Poster: 12,000 years of rainfall history revealed by stalagmite deposits from Cueva de Asiul (Matienzo, N. Spain)
Session code: P6
Poster / Science, Main EuroSpeleo Conference
Dr Andrew Smith
Here, we present combined geochemical data (oxygen isotope) from two stalagmite deposits extracted from Cueva de Asiul (Matienzo, N. Spain). The isotope record covers the period 12,000 – 0 years BP and identifies cycles of approximately 1500 year duration throughout the Holocene. These cycles are interpreted as changes from relatively wet to dry climatic conditions and their timing suggests that rainfall delivery is tightly coupled to cooling events within the North Atlantic Ocean. This relationship indicates that rainfall delivery to western Europe is paced primarily by changes in North Atlantic Ocean circulation, the signal of which is transmitted to the atmosphere through sea surface temperature and pressure patterns. These speleothems offer us an important insight into past rainfall dynamics in western Europe and help to identify key interactions between the ocean and atmospheric systems during the last 12,000 years.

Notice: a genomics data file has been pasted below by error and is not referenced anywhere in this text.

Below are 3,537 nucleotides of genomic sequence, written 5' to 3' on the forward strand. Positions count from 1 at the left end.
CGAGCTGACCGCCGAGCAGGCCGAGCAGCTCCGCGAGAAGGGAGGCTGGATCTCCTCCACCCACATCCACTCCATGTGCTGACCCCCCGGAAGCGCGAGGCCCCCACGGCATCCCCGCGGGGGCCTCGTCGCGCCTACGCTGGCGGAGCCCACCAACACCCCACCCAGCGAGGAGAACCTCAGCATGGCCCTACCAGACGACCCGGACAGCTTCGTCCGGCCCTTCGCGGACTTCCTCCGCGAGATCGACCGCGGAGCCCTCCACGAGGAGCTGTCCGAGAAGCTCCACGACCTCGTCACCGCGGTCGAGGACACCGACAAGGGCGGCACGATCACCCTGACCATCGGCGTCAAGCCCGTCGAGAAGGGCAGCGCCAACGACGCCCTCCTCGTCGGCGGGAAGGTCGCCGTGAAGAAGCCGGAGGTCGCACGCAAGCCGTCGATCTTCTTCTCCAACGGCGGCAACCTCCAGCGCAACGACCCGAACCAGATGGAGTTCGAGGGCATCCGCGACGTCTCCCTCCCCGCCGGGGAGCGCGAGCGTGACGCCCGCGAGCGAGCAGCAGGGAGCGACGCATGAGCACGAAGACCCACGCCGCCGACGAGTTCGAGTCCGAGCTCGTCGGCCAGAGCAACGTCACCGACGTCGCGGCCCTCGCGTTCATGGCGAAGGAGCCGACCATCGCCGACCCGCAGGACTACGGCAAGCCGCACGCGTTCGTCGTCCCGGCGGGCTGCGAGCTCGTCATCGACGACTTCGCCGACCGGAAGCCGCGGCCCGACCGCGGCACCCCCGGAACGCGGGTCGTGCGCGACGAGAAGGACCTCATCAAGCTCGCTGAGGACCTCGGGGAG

I am part of a team researching the caves of the Matienzo valley (N.Spain). Our work focuses on understanding modern cave conditions and using this information to help us reconstruct past climates from geochemical data preserved in several stalagmite deposits.
Dr Peter Wynn, Lancaster University
Prof. Philip Barker, Lancaster Univeristy
Prof. Melanie Leng, British Geological Survey
Dr. Steve Noble, British Geological Survey
Dr. Wlodek Tych, Lancaster Univeristy